⛰️⛰️ The Mountains (Study Thread) ⛰️⛰️

In the novel First Kyu, the protagonist retreats into the mountains to study kifu.

I was browsing L19 today and I had the impression that the forum lacks a thread for detailed and serious discussion of topics like

  • how to improve (not why)
  • study experiences
  • analysis of positions and commentary on games
  • explanation and discussion of learning and teaching concepts

and so on.

Let me start the thread off by crosslinking to James Kerwin’s improvement advice and also to the study journals on L19, and to How do you personally study Go.

Here, for instance, is Uberdude’s study journal.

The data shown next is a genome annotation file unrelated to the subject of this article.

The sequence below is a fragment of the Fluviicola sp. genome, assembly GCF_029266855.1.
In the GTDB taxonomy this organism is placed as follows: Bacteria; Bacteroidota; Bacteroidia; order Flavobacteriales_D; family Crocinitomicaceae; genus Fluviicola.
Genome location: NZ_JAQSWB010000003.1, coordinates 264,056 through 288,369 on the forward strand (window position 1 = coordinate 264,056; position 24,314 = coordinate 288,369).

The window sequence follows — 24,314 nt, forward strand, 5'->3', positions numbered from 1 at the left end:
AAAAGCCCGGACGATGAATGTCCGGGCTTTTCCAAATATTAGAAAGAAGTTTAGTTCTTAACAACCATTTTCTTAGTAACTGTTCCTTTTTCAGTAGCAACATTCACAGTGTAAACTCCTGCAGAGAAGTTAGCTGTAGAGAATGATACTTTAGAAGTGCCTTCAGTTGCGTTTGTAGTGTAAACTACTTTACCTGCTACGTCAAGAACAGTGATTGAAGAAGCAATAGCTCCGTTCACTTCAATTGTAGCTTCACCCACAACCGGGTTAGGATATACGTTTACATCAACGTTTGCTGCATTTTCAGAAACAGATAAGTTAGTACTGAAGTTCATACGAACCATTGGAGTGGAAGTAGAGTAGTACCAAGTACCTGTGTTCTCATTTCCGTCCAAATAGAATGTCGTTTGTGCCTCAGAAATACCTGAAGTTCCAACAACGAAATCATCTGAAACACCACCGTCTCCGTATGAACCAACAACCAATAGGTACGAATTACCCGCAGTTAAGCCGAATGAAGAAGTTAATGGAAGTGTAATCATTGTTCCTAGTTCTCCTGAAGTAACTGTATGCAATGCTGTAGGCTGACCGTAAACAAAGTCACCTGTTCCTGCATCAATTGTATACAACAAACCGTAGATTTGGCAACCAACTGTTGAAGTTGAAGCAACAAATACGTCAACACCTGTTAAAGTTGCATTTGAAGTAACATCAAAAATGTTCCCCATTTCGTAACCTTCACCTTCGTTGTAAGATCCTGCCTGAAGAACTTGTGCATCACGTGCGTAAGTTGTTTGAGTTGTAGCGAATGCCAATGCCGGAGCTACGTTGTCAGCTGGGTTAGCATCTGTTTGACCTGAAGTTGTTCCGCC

I was thinking to myself this morning that, as I’ve been gathering interesting historical snippets from Go journals, I’ve been brushing past an awful lot of game commentaries, often even by professionals. I’d like to go back over some and play them out onto my board, but of course its difficult to know where to start…

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I used to comment a lot of games on GoKibitz, but I’ve found myself getting bored at addressing the perennial issues – an important cut wasn’t taken, endgame was played too early, a player put himself into a hane-on-two, etc.

I think if there were more games of, say, EGF 9k level and higher to review then I’d find it more interesting, but as it is the process is starting to grate on me a little. I think gennan found the same earlier this year as he largely disappeared.

Unfortunately GK doesn’t seem to have been able to hold a lot of SDKs recently, no doubt because our reviewers aren’t all that strong (3d–8k) and they find it more effectively to consult AI. I can’t fault that.